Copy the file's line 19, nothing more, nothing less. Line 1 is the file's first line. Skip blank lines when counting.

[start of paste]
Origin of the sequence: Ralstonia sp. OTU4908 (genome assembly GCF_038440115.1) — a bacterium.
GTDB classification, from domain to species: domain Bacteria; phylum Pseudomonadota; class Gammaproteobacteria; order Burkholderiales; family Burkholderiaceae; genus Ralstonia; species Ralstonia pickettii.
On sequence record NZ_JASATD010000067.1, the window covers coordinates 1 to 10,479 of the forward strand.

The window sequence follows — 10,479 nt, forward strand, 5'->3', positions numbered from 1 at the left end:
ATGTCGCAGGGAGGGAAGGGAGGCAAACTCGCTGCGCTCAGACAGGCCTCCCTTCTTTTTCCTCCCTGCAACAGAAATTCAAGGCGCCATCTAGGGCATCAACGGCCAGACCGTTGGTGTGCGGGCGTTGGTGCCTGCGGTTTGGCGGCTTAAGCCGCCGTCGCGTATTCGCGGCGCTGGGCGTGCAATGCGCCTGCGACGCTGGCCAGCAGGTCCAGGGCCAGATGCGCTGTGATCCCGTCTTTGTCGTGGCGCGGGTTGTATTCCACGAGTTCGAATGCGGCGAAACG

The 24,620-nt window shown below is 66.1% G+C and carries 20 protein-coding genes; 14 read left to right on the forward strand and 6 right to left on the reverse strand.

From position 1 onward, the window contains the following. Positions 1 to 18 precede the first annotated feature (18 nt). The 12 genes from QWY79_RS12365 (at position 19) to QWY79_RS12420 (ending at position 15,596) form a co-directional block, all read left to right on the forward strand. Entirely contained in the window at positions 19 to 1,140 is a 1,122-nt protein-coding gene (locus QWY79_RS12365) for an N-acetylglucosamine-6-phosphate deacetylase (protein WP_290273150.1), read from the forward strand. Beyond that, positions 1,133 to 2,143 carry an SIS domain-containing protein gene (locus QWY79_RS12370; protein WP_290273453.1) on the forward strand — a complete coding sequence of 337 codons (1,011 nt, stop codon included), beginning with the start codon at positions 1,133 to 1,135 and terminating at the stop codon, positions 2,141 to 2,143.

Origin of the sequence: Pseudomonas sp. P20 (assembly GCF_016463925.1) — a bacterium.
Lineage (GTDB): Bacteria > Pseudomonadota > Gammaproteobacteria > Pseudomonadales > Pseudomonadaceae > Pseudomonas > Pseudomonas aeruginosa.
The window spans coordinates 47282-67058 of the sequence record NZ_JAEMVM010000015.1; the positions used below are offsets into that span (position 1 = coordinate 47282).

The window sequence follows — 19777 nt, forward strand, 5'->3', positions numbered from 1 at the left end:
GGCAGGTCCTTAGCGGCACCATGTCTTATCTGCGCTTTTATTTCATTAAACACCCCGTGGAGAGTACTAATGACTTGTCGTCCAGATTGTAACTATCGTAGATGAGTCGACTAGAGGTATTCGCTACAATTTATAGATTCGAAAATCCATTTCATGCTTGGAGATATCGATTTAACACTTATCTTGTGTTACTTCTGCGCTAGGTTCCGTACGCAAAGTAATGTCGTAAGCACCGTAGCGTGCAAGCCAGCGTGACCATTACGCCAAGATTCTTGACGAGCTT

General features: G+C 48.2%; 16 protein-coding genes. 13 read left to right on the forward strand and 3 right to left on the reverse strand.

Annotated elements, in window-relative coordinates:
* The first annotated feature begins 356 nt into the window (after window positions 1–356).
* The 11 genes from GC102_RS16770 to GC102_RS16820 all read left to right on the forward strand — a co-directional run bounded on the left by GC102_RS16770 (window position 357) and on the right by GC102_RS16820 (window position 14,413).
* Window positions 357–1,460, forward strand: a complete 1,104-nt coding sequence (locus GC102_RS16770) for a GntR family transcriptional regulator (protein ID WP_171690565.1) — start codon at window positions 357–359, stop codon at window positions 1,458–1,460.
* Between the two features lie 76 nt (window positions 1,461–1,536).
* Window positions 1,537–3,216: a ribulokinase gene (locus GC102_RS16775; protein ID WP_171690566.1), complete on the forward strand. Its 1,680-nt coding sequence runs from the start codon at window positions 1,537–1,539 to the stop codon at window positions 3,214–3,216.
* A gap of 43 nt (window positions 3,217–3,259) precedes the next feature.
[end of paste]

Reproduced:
* Window positions 1,537–3,216: a ribulokinase gene (locus GC102_RS16775; protein ID WP_171690566.1), complete on the forward strand. Its 1,680-nt coding sequence runs from the start codon at window positions 1,537–1,539 to the stop codon at window positions 3,214–3,216.